I don’t understand the question. What do you mean by, “how much is the crown likely to increase from say 0.001” in its dry state?”

This came from a post earlier today, which I may have misunderstood, where you wrote:

Originally Posted by Del
When the soundboard assembly—regardless of how crown is obtained—is installed in the piano and strung, string bearing will depress this considerably leaving the ribs with very little actual crown. So, typically, we’re talking about 0.001” to 0.002” in actual practice.

Since we had been talking about a flat board I took the lower figure of 0.001" as being the lower end of reality. I was asking about the the dimensional change in the crown in Arkansas and, aside from pitch, do swings of temperature and humidity have a noticeable effect on tone?


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Originally Posted by Withindale
Originally Posted by Del
Quote
If I may ask a supplementary about the piano in Arkansas, how much is the crown likely to increase from say 0.001” in its dry state, and do the changes in the properties of the wood due to moisture affect tone significantly?


I don’t understand the question. What do you mean by, “how much is the crown likely to increase from say 0.001” in its dry state?”

This came from a post earlier today, which I may have misunderstood, where you wrote:

Originally Posted by Del
When the soundboard assembly—regardless of how crown is obtained—is installed in the piano and strung, string bearing will depress this considerably leaving the ribs with very little actual crown. So, typically, we’re talking about 0.001” to 0.002” in actual practice.

Since we had been talking about a flat board I took the lower figure of 0.001" as being the lower end of reality. I was asking about the dimensional change in the crown in Arkansas and, aside from pitch, do swings of temperature and humidity have a noticeable effect on tone?

Ah…it’s impossible to tell what effect changes in relative humidity, and subsequent changes in wood moisture content, will have on actual soundboard crown. There are simply too many variables. Among them the strength characteristic of the specific wood involved, the design of the soundboard assembly, string bearing, etc. As well, soundboard assemblies do not necessarily crown and decrown (is that a new word?) in a uniform manner; they distort. That is, as a soundboard panel takes on moisture and attempts to force a crown into a system that is loaded with string bearing, the bridge may not move much but the areas on either side of the bridge might well belly up some. In cross-section this looks like a very wide, but shallow, “m.”

Changes in moisture content can have an effect on piano tone. Aside from the influence of water vapor on wool piano hammers, the assembly stiffness of a soundboard structure changes with variations in the wood’s moisture content. A very dry soundboard assembly will have less panel compression and less stiffness while the same soundboard assembly will have somewhat more panel compress and more stiffness when it has absorbed more water vapor during humid weather. In areas where climate swings are extreme it is not unusual for pianists and technicians to notice these changes. Some pianos exhibit virtually no discernible change while others are more obvious about it. I suspect it has to do with the thickness of the soundboard panel but it’s not something I’ve studied.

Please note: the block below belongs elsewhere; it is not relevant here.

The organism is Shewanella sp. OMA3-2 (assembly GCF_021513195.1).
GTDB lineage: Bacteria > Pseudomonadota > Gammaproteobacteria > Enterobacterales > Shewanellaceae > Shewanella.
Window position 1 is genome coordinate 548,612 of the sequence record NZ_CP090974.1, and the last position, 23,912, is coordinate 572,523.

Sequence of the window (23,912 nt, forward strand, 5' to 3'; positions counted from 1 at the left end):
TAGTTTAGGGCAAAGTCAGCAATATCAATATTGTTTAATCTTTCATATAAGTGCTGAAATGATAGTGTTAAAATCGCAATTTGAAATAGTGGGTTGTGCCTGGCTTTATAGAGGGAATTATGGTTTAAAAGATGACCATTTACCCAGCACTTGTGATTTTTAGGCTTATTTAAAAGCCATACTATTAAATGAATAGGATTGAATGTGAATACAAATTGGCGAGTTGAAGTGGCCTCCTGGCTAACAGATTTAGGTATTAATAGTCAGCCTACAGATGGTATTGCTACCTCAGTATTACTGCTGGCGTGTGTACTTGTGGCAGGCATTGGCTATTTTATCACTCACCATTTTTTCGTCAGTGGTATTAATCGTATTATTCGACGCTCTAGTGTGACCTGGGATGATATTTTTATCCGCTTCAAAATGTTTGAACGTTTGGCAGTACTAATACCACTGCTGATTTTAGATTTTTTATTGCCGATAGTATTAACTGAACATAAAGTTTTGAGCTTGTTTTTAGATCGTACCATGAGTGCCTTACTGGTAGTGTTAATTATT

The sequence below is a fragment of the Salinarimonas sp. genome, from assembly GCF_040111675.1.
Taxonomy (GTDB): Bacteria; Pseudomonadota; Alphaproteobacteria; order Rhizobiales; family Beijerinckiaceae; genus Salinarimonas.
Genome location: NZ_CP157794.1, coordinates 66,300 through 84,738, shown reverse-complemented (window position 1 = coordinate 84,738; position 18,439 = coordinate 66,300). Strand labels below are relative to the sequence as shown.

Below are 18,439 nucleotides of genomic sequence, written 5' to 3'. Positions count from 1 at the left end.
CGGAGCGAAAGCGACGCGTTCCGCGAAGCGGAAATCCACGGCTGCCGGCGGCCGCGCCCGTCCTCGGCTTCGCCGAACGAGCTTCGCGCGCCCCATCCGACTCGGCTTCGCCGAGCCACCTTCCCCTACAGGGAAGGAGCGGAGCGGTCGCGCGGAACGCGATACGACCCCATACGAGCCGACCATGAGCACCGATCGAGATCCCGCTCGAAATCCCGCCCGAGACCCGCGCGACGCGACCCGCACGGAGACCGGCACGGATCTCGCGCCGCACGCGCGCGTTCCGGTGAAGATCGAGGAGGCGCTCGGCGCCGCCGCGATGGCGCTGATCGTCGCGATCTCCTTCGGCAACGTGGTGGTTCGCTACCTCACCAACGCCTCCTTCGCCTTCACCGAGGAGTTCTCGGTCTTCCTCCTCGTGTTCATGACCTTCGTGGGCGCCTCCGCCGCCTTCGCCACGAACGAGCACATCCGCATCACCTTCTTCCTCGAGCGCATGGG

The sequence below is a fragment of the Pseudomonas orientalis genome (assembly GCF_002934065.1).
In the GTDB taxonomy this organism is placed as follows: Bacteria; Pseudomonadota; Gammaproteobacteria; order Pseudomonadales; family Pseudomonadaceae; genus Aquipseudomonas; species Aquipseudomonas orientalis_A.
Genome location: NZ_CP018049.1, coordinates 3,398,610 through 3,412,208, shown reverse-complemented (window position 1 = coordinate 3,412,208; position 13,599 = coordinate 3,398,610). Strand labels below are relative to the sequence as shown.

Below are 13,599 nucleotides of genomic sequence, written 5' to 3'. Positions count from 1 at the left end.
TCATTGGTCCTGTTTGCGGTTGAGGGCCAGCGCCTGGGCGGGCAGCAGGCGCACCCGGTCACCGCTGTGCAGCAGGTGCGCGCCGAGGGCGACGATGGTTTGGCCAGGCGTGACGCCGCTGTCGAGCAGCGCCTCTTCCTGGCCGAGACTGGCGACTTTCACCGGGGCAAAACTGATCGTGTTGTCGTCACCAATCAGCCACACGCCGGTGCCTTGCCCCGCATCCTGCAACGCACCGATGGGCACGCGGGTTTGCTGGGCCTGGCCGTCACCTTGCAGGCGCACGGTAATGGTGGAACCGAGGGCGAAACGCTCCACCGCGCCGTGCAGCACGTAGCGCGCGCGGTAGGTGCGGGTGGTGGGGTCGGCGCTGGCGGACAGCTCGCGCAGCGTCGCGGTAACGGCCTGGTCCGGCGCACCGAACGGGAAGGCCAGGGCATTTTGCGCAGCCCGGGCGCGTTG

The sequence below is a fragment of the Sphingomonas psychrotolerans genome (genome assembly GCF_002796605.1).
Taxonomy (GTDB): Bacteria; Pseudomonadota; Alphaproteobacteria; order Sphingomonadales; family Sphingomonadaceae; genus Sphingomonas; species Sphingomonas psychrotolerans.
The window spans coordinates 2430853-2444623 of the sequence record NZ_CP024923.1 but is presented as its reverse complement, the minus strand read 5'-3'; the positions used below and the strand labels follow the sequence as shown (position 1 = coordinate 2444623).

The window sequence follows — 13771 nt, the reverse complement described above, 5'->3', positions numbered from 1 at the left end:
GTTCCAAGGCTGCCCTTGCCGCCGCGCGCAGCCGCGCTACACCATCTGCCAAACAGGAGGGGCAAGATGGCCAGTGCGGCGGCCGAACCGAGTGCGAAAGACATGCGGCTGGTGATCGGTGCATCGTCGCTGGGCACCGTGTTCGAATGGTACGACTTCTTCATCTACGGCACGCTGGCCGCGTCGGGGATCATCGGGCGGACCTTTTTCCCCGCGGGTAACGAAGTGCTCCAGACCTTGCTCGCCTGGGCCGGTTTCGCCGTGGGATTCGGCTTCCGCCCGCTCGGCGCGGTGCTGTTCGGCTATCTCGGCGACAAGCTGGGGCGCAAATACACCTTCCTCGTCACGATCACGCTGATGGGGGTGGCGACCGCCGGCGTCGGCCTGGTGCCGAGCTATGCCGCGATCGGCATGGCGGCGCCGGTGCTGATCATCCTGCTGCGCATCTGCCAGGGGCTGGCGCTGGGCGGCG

(The figure, 0.001”, did not refer to an amount of crown but to the hypothetical distance the ends of the ribs might want to move in if they were not restrained by the rim and if the wood from which the ribs were made exhibited no tensile strain at all when subjected to tensile stress.)

ddf


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Having worked in construction and remodeling, I can tell you that Douglas fir gets harder and stiffer with age. Nail a new sole plate to an old floor, do some hand sawing, and you'll see the difference. Same for spruce?

If there's any relevance to soundboards, it might be the behaviour of joists and rafters. Usually they last just fine, and retain their original shape and strength. Sometimes, if they were a little too small for the load to begin with, you'll see them sagging in the middle. I've seen tile roofs on 2x4's 24" O.C. that got a definite sag after 80 years, while the joists stayed fine.

Bottom line, my guess is that it'll vary from piano to piano. Some soundboards may fail in 80 years, others may go a few hundred, depending on the material and the load.


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About 4 years ago I bought a restored 1905 Steinway "A" art case piano. Most parts replaced except the soundboard. Sounded good, huge improvement over my 1908 "M" that definitely needed a total rebuild. But as I had the opportunity to play other fine pianos I realized that it was lacking in several aspects of its sound.

After deliberating for about two years (I liked the idea of keeping the piano as original as possible), and trying various methods to improve what I had, I finally succumed and went for the installation of a new soundboard. I just received it back from Cunningham Piano Company. It made a world of difference! If you buy this piano I'll bet you'll be looking at replacing the board in a few years.

I don't want to get into the technical aspects, just the results. Truly a transformation. Can't say enough about the quality of the work done by Cunningham under the sterwarship of Rich Galassini. I'll post more about it later, after I've lived with it for awhile and can share other reactions.

Last edited by Bart Kinlein; 03/02/12 04:44 AM.

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Originally Posted by JohnSprung
Having worked in construction and remodeling, I can tell you that Douglas fir gets harder and stiffer with age. Nail a new sole plate to an old floor, do some hand sawing, and you'll see the difference. Same for spruce?


Almost all of that DF was at or near saturation moisture content, 28 percent EMC or better, when it was bought and made into a house originally. That is why you sometimes get wet from the spray when you're driving in those nails. Drying out for some months would make it both harder and stiffer than a piece that was saturated at initial construction. Take a hard, older piece and float it in the holding pond for a couple weeks and it will get more pliable and softer again. It will also weigh a bunch more.